On Aug. 9, 2023, Diaz called Oppenheimer into his office in an aggressive manner, read Oppenheimer’s entire job description to him, and, in reference to his work restrictions, asked him angrily what part of the job description he has a problem with. Oppenheimer responded that he did not feel comfortable with the way Diaz was treating him and that he felt he was under a microscope. Diaz responded that he did not care to talk about anything with Oppenheimer other than his alleged unwillingness to follow his job description. Oppenheimer feared to discuss the matter any further with Diaz, and asked to have his attorney or a union representative present.

On Aug. 11, 2023, Oppenheimer transmitted a letter to the city requesting that it immediately cease and desist retaliation, identifying many of the facts outlined in the lawsuit. Nonetheless, the conduct persisted, the lawsuit claims.

On or about Aug. 24, 2023, a former colleague contacted Oppenheimer to let him know that the city had been asking questions about him and his overtime work at the city.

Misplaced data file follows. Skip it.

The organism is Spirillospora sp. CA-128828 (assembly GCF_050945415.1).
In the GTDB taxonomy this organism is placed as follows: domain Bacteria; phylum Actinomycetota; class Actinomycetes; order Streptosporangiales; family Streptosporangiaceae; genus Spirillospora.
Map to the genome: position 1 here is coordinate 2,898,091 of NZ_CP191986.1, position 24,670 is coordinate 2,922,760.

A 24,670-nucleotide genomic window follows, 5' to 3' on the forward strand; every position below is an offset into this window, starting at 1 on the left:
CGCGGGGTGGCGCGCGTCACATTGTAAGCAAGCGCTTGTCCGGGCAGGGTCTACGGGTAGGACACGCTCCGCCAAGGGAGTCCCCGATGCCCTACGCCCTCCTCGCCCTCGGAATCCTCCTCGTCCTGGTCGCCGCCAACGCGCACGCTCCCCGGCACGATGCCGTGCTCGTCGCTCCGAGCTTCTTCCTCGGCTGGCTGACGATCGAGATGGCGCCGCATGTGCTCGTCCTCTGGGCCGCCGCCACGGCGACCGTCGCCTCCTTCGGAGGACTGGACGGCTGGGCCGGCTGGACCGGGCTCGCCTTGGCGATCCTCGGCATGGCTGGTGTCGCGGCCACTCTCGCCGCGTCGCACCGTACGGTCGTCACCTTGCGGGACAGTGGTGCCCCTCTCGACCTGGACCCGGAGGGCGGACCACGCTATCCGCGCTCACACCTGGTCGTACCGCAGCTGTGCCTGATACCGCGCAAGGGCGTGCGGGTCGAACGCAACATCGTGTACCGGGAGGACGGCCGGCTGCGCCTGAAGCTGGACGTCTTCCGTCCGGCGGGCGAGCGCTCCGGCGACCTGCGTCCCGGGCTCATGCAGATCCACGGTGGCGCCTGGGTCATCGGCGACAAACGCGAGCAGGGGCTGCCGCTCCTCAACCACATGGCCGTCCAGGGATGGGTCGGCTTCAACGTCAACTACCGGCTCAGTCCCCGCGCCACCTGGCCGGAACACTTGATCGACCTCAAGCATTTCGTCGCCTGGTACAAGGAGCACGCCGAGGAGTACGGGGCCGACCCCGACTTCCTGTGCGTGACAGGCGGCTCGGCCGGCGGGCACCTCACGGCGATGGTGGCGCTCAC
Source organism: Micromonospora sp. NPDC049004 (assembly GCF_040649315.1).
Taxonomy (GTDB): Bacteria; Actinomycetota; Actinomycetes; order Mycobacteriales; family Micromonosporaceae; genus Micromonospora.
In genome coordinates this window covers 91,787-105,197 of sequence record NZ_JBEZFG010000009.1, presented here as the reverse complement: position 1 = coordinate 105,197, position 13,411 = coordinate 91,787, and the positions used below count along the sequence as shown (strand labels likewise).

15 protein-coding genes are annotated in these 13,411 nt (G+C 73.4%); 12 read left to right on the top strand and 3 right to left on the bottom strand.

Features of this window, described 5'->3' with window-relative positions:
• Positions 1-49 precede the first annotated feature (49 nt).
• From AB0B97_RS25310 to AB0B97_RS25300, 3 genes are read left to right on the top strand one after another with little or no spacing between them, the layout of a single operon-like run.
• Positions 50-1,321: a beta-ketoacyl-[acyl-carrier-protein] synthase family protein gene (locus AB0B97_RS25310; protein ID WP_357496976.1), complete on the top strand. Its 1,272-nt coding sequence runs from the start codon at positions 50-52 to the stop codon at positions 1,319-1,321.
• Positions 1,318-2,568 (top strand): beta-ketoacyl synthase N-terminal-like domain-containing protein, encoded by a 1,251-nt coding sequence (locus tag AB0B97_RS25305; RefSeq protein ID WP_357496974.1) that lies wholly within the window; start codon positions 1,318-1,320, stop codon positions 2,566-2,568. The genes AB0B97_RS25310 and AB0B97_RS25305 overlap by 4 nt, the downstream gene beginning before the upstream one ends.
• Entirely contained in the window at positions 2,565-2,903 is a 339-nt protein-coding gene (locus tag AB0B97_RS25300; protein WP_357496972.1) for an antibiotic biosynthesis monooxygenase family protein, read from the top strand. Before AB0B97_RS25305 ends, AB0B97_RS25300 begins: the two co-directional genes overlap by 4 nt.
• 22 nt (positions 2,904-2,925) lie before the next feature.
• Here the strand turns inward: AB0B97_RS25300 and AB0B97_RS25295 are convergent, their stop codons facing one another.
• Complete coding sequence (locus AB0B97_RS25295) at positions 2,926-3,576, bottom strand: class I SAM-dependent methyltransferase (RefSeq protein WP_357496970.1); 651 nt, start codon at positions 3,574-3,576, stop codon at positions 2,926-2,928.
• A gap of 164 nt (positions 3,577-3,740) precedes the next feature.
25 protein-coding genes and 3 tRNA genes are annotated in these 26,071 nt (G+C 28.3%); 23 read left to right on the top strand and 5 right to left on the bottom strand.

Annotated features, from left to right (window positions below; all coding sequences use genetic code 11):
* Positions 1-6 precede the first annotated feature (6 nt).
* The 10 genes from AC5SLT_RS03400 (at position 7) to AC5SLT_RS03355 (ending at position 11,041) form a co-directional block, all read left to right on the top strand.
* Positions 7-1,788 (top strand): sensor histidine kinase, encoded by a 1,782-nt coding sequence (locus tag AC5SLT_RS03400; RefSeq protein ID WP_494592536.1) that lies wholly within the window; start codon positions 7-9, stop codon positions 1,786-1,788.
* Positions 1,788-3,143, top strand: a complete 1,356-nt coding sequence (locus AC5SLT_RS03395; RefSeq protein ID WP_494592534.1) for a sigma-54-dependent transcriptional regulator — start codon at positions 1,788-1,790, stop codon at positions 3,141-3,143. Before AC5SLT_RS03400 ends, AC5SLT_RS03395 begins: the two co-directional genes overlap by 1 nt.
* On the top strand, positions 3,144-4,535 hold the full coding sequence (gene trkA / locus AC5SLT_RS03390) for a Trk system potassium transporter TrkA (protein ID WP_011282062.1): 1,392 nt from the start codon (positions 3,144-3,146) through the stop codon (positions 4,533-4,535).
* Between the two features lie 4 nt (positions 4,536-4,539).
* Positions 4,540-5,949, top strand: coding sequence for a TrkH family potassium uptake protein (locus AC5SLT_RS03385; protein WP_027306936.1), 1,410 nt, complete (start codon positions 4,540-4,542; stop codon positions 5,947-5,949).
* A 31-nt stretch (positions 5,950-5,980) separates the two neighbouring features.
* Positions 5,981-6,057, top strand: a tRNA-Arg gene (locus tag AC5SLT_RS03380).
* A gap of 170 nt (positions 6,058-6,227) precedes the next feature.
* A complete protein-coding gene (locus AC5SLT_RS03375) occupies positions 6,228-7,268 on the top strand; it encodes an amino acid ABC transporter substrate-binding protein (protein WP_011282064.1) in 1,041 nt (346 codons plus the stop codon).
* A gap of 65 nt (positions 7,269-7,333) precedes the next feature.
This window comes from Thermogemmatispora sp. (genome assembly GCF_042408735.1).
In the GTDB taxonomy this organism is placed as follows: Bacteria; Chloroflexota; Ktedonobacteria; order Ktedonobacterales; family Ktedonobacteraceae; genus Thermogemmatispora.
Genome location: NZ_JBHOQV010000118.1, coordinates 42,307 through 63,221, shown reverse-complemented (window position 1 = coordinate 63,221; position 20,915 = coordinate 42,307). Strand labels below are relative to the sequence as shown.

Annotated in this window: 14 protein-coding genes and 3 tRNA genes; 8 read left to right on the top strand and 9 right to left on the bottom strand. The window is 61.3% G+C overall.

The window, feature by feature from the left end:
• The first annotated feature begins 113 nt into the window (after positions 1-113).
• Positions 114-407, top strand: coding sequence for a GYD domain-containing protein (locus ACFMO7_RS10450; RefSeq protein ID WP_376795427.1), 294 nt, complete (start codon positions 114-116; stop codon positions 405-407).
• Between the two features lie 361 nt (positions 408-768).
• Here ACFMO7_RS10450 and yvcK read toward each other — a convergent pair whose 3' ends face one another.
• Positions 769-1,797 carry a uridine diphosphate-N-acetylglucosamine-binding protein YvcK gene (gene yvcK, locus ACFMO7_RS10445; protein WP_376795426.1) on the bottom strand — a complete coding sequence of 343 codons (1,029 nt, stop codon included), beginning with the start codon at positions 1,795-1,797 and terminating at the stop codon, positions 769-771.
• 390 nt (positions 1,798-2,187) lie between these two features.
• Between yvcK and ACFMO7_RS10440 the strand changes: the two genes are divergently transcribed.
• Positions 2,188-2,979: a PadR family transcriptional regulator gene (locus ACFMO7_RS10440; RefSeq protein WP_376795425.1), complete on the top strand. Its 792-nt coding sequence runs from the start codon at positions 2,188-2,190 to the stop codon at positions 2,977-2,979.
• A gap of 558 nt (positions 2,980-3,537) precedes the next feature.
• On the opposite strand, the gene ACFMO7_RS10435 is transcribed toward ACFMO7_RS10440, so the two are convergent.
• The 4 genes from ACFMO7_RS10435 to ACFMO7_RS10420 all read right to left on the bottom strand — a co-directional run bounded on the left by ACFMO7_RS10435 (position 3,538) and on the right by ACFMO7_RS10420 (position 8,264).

On or about Aug. 28, 2023, Oppenheimer learned from a city employee that the city director of human resources, Sandy Krause, had requested a report of the GPS from Oppenheimer’s work truck for the last year. The employee told Oppenheimer that the reports only go back three months, and that he confirmed to Krause that there was nothing in the log out of the norm.

On Sept. 11, 2023, Diaz brought Oppenheimer into his office and repeatedly questioned him about why he was unable to return to unrestricted work duties. Diaz asked the same questions several times, in a very condescending and accusatory fashion, while Oppenheimer repeatedly explained that his next doctor appointment was three days later, which was the soonest available, and that the modified duty should still apply because he was not physically able to work without restrictions. Diaz took
notes, then asked Oppenheimer to leave the office, according to the lawsuit.

On Sept. 19, 2023, Krause and Diaz convened a meeting purported to discuss Oppenheimer’s restrictions, which had been updated by a doctor’s order of Sept. 14, 2023, to require sedentary duties. In that meeting, Krause interrogated Mr. Oppenheimer about what he does at home and how he personally implements the sedentary work restriction at home. Krause also repeatedly assured Oppenheimer that his restrictions will be accommodated.

Krause documented the meeting on Sept. 20, 2023, in a purported summary which misrepresented key facts, including a reference to Diaz’s aggressive Aug. 9 meeting with Oppenheimer as a similar interactive process meeting.